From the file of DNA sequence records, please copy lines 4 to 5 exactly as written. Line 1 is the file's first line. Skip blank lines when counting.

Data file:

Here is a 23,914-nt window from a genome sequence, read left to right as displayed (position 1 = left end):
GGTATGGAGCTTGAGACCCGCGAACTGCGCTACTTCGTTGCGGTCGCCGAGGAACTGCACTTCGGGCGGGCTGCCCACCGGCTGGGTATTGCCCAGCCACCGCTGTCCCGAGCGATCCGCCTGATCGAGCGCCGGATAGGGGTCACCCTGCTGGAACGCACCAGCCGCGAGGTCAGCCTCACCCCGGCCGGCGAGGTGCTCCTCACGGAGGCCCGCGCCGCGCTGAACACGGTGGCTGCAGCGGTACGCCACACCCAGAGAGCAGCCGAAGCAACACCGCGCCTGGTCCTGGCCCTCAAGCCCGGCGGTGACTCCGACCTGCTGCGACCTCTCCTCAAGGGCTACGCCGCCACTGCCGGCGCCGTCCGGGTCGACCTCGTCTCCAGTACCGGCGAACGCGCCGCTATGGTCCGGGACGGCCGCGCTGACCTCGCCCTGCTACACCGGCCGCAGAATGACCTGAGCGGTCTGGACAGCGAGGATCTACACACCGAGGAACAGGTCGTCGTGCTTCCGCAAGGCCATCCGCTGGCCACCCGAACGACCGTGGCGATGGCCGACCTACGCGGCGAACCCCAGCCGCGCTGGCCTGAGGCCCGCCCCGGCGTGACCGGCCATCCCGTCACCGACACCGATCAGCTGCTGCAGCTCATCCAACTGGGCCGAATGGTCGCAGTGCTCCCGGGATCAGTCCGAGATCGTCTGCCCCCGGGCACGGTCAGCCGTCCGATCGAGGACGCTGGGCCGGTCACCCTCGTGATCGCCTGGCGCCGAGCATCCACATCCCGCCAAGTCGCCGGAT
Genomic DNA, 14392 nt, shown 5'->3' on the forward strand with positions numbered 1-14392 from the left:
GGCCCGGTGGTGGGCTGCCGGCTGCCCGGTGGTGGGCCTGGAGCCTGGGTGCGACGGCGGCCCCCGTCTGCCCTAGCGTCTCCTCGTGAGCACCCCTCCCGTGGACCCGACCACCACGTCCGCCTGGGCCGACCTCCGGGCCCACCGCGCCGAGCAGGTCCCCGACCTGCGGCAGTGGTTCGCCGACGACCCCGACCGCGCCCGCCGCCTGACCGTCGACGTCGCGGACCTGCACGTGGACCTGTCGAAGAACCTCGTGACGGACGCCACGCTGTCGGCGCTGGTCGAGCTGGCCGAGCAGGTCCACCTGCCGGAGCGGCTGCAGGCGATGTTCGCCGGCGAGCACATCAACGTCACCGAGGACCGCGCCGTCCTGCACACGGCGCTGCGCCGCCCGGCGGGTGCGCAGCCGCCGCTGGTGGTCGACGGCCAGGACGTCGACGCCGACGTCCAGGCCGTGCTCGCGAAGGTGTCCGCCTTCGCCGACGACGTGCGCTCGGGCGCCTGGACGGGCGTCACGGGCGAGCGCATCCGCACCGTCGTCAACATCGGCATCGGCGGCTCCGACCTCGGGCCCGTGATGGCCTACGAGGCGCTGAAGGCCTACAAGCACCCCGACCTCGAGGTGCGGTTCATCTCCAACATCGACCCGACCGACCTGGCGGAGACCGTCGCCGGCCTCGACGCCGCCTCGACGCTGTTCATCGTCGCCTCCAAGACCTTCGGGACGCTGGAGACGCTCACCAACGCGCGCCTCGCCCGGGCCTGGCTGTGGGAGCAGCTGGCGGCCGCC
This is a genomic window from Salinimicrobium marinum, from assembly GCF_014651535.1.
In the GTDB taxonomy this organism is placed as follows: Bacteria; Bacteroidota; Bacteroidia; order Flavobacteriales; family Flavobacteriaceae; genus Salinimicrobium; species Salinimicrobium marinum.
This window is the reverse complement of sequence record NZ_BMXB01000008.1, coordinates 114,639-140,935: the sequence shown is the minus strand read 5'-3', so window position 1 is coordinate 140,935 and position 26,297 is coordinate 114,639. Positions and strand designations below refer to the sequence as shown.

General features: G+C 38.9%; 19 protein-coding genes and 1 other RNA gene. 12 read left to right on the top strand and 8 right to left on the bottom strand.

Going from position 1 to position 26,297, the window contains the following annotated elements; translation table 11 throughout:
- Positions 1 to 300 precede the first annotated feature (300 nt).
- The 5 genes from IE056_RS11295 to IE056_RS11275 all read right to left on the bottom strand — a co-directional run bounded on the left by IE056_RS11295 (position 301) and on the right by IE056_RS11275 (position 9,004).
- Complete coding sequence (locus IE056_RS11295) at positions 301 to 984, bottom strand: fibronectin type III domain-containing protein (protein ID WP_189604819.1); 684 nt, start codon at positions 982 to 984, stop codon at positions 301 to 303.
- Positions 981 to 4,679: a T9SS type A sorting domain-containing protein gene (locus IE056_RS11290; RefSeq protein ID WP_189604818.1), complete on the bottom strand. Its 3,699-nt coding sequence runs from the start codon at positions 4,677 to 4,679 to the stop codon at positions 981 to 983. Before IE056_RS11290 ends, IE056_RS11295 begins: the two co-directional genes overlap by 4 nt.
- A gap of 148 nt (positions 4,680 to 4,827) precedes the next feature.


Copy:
GGCCCGGTGGTGGGCTGCCGGCTGCCCGGTGGTGGGCCTGGAGCCTGGGTGCGACGGCGGCCCCCGTCTGCCCTAGCGTCTCCTCGTGAGCACCCCTCCCGTGGACCCGACCACCACGTCCGCCTGGGCCGACCTCCGGGCCCACCGCGCCGAGCAGGTCCCCGACCTGCGGCAGTGGTTCGCCGACGACCCCGACCGCGCCCGCCGCCTGACCGTCGACGTCGCGGACCTGCACGTGGACCTGTCGAAGAACCTCGTGACGGACGCCACGCTGTCGGCGCTGGTCGAGCTGGCCGAGCAGGTCCACCTGCCGGAGCGGCTGCAGGCGATGTTCGCCGGCGAGCACATCAACGTCACCGAGGACCGCGCCGTCCTGCACACGGCGCTGCGCCGCCCGGCGGGTGCGCAGCCGCCGCTGGTGGTCGACGGCCAGGACGTCGACGCCGACGTCCAGGCCGTGCTCGCGAAGGTGTCCGCCTTCGCCGACGACGTGCGCTCGGGCGCCTGGACGGGCGTCACGGGCGAGCGCATCCGCACCGTCGTCAACATCGGCATCGGCGGCTCCGACCTCGGGCCCGTGATGGCCTACGAGGCGCTGAAGGCCTACAAGCACCCCGACCTCGAGGTGCGGTTCATCTCCAACATCGACCCGACCGACCTGGCGGAGACCGTCGCCGGCCTCGACGCCGCCTCGACGCTGTTCATCGTCGCCTCCAAGACCTTCGGGACGCTGGAGACGCTCACCAACGCGCGCCTCGCCCGGGCCTGGCTGTGGGAGCAGCTGGCGGCCGCC
This is a genomic window from Salinimicrobium marinum, from assembly GCF_014651535.1.